Amy @ turnthepage said...

I've just read the first book - the one I have is called The Pain Merchants though which confused me for a while lol. I saw the cover and your post and was like that sounds cool! Hang on... lol. Woops.

I love moral dilemmas and touch choices as well. Books that look at human nature in exciting fantasy environments are my favourite kind to read :) This one didn't quite grab me sadly though it picked up in the second half. But after your review I may check the library for the next two :)

Vicky Alvear Shecter said...

Excellent post, Janice. It's always fascinating to get a glimpse into another writer's process.

Janice Hardy said...

Amy: Yep, it does have a different title for the first book. Shame it didn't really grab you, but that's so sweet of you to be willing to give the next books a chance :) I hope they're more to your liking.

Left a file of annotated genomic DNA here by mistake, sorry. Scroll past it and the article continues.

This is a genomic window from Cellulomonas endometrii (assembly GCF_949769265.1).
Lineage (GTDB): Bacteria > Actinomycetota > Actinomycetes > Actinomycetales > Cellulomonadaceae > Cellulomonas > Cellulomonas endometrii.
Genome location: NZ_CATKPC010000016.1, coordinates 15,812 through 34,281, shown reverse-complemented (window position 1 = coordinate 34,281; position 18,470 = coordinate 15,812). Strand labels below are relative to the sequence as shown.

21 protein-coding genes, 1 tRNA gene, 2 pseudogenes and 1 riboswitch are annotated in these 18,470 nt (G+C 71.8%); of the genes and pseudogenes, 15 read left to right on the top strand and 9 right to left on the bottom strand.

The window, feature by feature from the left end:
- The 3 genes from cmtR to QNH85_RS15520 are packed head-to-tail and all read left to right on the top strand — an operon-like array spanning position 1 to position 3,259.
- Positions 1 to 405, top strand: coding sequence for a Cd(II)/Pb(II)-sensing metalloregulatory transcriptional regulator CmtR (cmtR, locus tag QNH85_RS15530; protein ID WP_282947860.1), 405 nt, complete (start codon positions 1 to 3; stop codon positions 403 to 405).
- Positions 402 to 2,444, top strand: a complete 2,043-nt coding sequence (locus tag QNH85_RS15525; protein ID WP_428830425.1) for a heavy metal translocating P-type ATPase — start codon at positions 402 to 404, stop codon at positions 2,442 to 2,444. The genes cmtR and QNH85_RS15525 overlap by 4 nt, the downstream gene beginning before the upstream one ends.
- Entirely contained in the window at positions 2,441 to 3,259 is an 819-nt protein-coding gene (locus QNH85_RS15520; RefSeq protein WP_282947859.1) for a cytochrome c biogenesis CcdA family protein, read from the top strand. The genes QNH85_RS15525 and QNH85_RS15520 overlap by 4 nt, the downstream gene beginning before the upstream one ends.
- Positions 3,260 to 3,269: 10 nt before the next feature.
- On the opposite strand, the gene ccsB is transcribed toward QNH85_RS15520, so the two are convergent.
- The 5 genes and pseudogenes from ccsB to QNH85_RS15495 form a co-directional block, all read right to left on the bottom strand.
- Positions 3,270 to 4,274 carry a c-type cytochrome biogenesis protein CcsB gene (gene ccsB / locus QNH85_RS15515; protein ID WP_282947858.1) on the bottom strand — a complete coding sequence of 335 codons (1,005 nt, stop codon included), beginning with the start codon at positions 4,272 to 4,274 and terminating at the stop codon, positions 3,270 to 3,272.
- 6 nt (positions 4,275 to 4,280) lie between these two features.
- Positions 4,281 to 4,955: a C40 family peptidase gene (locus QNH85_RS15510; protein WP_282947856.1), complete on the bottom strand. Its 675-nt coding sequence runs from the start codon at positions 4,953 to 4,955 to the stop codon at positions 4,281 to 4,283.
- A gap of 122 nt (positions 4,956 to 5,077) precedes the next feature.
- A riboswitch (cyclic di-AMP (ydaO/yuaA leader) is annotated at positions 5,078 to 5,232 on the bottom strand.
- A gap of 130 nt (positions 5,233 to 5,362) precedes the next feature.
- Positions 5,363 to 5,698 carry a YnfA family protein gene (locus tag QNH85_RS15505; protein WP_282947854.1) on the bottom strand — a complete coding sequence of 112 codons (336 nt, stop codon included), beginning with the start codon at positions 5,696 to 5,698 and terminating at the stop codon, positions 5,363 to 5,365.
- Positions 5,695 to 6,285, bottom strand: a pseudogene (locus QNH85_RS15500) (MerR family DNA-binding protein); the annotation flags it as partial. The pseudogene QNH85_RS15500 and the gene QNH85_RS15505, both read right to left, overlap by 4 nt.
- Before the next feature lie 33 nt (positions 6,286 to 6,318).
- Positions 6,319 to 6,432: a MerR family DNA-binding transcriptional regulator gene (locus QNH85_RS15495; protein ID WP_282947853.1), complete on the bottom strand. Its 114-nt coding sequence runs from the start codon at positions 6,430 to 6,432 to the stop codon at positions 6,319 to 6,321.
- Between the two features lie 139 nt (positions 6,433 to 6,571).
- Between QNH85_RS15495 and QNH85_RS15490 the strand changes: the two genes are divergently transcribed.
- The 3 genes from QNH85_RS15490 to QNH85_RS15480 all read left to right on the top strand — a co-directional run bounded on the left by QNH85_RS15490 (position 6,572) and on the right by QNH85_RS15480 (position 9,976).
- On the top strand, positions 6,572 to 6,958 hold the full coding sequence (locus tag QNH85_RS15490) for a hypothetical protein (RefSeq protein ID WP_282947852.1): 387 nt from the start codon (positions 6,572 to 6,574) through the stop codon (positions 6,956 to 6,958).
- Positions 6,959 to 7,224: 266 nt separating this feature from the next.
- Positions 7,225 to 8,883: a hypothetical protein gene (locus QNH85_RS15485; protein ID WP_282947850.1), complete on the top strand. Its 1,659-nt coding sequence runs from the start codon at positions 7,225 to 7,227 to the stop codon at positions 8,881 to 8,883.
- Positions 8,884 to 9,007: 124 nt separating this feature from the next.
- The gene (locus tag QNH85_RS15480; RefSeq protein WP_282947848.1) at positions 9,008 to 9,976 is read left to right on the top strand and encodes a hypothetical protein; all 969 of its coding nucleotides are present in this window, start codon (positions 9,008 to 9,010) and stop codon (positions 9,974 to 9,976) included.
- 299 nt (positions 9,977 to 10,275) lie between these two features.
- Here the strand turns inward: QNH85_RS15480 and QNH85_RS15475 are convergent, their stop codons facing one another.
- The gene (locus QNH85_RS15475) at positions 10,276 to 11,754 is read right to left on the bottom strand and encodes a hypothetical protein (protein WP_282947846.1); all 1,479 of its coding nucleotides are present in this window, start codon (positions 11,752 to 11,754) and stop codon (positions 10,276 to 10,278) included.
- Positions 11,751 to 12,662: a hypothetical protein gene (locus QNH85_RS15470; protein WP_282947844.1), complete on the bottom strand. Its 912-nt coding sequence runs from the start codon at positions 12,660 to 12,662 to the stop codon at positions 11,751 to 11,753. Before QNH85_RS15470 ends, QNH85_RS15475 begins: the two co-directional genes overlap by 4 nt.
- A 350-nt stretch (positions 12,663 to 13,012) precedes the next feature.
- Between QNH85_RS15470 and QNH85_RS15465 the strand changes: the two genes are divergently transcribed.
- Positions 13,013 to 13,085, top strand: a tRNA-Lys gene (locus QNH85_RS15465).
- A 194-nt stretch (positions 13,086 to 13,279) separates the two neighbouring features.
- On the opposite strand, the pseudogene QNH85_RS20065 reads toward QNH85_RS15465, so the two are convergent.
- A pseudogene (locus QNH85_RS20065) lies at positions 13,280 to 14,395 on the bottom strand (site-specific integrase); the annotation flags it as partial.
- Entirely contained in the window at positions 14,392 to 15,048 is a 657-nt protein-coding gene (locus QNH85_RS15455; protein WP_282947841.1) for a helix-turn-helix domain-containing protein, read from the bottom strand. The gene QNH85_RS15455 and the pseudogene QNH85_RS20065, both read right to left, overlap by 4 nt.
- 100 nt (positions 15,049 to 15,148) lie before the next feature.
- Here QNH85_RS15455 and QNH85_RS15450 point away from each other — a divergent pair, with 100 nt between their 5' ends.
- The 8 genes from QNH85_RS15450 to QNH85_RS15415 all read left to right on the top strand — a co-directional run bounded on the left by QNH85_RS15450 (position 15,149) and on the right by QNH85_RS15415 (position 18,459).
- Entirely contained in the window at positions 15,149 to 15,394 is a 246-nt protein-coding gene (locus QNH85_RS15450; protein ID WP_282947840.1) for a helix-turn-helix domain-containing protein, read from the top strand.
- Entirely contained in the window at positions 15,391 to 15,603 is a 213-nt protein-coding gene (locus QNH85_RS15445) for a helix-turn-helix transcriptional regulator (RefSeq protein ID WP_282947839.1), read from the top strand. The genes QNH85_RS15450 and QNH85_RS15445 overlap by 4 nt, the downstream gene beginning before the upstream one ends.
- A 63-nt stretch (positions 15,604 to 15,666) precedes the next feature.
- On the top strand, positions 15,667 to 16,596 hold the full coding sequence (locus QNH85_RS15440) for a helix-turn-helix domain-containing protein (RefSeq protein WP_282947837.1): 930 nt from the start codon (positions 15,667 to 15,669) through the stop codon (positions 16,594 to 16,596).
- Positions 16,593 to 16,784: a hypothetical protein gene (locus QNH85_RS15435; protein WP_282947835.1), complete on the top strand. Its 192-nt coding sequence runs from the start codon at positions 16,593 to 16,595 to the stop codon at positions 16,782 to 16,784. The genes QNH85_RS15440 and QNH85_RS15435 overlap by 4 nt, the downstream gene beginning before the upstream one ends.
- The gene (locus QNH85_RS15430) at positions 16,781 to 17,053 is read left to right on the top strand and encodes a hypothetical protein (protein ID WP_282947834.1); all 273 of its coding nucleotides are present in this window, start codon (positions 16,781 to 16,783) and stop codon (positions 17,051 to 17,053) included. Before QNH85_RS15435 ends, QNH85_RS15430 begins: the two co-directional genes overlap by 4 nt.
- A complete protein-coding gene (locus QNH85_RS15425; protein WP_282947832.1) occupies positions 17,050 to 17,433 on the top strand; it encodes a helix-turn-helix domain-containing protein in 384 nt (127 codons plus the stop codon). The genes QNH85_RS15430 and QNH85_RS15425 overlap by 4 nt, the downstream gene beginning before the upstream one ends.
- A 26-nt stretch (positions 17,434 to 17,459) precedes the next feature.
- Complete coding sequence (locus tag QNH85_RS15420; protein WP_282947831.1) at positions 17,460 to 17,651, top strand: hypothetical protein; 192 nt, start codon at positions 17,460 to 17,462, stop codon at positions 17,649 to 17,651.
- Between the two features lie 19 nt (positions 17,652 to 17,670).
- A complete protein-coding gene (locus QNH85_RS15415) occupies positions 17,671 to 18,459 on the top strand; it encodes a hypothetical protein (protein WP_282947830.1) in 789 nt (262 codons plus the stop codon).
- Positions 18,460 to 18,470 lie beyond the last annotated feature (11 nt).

Vicky: Thanks! I think so too. I love hearing how other writers write.

Elizabeth Poole said...

I loved the first two books, and I think the moral dilemmas is a big reason why. It makes the book feel more real to me. You did an excellent job with the worldbuilding, so that helped, but all of the characters were fleshed out into real people put into a tight spot.

And it does create this air of uncertainty, because you never knew what Nya was going to do. Hence why I read each book in one sitting. :D

Brittany said...

I love moral dilemmas in books. They add depth to the character and make things much more interesting. Great post!